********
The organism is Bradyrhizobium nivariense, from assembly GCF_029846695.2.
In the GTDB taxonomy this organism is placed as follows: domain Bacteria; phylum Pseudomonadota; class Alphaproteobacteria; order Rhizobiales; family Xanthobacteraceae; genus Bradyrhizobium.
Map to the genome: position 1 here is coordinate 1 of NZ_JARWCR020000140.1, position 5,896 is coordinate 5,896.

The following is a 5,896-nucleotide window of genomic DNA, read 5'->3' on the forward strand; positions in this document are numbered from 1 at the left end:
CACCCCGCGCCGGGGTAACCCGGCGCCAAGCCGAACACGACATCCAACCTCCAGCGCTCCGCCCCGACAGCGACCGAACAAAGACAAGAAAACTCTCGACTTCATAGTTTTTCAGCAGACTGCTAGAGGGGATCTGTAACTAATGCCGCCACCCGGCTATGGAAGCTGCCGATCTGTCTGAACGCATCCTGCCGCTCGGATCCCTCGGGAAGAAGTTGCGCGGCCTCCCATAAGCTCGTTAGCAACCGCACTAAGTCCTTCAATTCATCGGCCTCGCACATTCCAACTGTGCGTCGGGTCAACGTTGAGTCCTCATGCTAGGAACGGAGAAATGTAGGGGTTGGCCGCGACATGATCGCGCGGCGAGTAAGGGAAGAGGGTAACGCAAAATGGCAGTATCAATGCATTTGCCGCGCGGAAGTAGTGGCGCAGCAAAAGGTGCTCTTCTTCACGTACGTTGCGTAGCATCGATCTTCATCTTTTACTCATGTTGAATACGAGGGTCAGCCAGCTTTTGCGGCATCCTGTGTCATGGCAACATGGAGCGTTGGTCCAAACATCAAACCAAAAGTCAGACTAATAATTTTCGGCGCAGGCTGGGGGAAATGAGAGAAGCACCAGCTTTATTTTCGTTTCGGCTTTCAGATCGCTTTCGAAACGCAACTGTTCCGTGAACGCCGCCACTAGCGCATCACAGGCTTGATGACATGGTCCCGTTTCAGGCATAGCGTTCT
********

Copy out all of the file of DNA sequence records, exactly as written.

The organism is Bradyrhizobium nivariense, from assembly GCF_029846695.2.
In the GTDB taxonomy this organism is placed as follows: domain Bacteria; phylum Pseudomonadota; class Alphaproteobacteria; order Rhizobiales; family Xanthobacteraceae; genus Bradyrhizobium.
Map to the genome: position 1 here is coordinate 1 of NZ_JARWCR020000140.1, position 5,896 is coordinate 5,896.

The following is a 5,896-nucleotide window of genomic DNA, read 5'->3' on the forward strand; positions in this document are numbered from 1 at the left end:
CACCCCGCGCCGGGGTAACCCGGCGCCAAGCCGAACACGACATCCAACCTCCAGCGCTCCGCCCCGACAGCGACCGAACAAAGACAAGAAAACTCTCGACTTCATAGTTTTTCAGCAGACTGCTAGAGGGGATCTGTAACTAATGCCGCCACCCGGCTATGGAAGCTGCCGATCTGTCTGAACGCATCCTGCCGCTCGGATCCCTCGGGAAGAAGTTGCGCGGCCTCCCATAAGCTCGTTAGCAACCGCACTAAGTCCTTCAATTCATCGGCCTCGCACATTCCAACTGTGCGTCGGGTCAACGTTGAGTCCTCATGCTAGGAACGGAGAAATGTAGGGGTTGGCCGCGACATGATCGCGCGGCGAGTAAGGGAAGAGGGTAACGCAAAATGGCAGTATCAATGCATTTGCCGCGCGGAAGTAGTGGCGCAGCAAAAGGTGCTCTTCTTCACGTACGTTGCGTAGCATCGATCTTCATCTTTTACTCATGTTGAATACGAGGGTCAGCCAGCTTTTGCGGCATCCTGTGTCATGGCAACATGGAGCGTTGGTCCAAACATCAAACCAAAAGTCAGACTAATAATTTTCGGCGCAGGCTGGGGGAAATGAGAGAAGCACCAGCTTTATTTTCGTTTCGGCTTTCAGATCGCTTTCGAAACGCAACTGTTCCGTGAACGCCGCCACTAGCGCATCACAGGCTTGATGACATGGTCCCGTTTCAGGCATAGCGTTCT